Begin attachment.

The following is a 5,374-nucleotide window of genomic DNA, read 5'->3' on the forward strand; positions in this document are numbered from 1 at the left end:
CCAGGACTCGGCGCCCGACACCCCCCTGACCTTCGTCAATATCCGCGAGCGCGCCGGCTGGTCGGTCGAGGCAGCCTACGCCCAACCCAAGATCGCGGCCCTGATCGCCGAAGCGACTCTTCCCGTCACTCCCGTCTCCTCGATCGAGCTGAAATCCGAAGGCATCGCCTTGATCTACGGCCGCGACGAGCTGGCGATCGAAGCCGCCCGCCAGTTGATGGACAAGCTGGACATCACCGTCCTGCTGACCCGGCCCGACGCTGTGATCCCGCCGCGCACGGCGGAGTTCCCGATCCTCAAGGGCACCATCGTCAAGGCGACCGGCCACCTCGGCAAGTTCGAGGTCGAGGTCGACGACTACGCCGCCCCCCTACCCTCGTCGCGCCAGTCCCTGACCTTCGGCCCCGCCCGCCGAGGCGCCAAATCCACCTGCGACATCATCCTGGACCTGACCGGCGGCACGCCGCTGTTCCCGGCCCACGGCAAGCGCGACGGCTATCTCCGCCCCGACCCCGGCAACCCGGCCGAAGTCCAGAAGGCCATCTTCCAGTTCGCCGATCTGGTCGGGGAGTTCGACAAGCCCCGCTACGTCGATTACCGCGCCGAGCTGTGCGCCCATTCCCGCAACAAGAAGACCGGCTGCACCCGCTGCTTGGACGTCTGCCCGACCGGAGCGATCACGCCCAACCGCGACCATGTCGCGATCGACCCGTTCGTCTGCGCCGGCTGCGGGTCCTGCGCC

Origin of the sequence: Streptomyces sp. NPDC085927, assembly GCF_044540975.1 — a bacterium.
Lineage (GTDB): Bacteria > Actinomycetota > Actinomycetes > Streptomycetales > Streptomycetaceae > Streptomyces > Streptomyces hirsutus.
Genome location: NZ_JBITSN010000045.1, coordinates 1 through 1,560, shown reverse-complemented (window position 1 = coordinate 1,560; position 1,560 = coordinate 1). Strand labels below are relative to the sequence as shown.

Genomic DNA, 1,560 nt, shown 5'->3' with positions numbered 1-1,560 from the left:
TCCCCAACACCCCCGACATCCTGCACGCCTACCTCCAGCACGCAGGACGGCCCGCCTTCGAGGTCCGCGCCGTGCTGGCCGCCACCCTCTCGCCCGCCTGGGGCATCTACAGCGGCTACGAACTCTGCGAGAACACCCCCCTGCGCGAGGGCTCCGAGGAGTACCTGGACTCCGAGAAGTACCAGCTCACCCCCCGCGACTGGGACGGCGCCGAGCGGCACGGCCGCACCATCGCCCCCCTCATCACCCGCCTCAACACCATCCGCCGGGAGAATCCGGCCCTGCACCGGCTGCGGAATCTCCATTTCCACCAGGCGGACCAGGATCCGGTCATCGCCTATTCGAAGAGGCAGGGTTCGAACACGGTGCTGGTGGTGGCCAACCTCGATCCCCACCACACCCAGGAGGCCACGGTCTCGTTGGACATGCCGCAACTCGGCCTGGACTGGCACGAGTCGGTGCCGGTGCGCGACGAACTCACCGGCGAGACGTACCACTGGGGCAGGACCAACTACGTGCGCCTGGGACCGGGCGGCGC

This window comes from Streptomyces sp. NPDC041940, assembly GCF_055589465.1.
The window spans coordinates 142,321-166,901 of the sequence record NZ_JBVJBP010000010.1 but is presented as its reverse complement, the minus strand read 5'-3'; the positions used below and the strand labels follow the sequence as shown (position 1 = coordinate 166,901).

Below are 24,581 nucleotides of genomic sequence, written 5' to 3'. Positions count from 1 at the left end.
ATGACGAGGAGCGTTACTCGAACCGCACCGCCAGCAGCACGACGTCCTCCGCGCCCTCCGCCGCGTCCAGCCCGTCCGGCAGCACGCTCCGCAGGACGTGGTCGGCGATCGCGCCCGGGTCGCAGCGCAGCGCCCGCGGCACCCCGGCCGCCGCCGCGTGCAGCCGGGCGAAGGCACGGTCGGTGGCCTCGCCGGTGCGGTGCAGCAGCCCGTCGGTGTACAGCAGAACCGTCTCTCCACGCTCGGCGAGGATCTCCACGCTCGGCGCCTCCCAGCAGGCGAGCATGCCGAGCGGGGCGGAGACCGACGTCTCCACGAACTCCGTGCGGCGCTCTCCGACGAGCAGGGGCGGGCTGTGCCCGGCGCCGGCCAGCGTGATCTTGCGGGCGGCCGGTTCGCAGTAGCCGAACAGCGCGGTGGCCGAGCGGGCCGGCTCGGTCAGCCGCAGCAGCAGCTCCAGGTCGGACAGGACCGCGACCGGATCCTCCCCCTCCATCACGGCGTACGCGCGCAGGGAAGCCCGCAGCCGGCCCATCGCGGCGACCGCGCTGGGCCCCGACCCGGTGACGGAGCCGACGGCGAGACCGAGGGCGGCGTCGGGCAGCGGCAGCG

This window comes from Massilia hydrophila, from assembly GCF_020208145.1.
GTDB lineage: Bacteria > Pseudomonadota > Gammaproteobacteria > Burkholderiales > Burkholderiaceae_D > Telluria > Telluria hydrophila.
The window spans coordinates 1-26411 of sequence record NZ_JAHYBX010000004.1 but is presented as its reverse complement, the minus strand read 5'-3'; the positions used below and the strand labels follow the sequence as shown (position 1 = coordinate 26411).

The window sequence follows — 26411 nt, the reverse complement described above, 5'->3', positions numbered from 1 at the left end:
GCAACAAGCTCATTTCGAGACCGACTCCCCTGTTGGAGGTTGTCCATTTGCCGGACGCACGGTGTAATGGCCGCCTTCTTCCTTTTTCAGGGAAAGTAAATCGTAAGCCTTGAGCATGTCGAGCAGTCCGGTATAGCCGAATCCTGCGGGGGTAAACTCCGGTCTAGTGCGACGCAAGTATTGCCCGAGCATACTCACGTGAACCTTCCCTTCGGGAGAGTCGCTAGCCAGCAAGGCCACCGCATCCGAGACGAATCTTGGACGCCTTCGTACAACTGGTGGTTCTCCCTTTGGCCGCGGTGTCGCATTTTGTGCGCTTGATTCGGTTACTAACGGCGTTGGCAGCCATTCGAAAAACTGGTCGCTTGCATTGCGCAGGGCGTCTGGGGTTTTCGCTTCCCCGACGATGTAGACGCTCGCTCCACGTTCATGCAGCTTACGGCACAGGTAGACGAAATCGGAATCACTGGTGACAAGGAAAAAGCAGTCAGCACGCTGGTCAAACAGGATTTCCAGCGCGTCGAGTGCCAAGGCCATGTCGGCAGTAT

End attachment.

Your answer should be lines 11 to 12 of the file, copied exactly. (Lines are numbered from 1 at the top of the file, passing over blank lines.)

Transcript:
ATGACGAGGAGCGTTACTCGAACCGCACCGCCAGCAGCACGACGTCCTCCGCGCCCTCCGCCGCGTCCAGCCCGTCCGGCAGCACGCTCCGCAGGACGTGGTCGGCGATCGCGCCCGGGTCGCAGCGCAGCGCCCGCGGCACCCCGGCCGCCGCCGCGTGCAGCCGGGCGAAGGCACGGTCGGTGGCCTCGCCGGTGCGGTGCAGCAGCCCGTCGGTGTACAGCAGAACCGTCTCTCCACGCTCGGCGAGGATCTCCACGCTCGGCGCCTCCCAGCAGGCGAGCATGCCGAGCGGGGCGGAGACCGACGTCTCCACGAACTCCGTGCGGCGCTCTCCGACGAGCAGGGGCGGGCTGTGCCCGGCGCCGGCCAGCGTGATCTTGCGGGCGGCCGGTTCGCAGTAGCCGAACAGCGCGGTGGCCGAGCGGGCCGGCTCGGTCAGCCGCAGCAGCAGCTCCAGGTCGGACAGGACCGCGACCGGATCCTCCCCCTCCATCACGGCGTACGCGCGCAGGGAAGCCCGCAGCCGGCCCATCGCGGCGACCGCGCTGGGCCCCGACCCGGTGACGGAGCCGACGGCGAGACCGAGGGCGGCGTCGGGCAGCGGCAGCG

This window comes from Massilia hydrophila, from assembly GCF_020208145.1.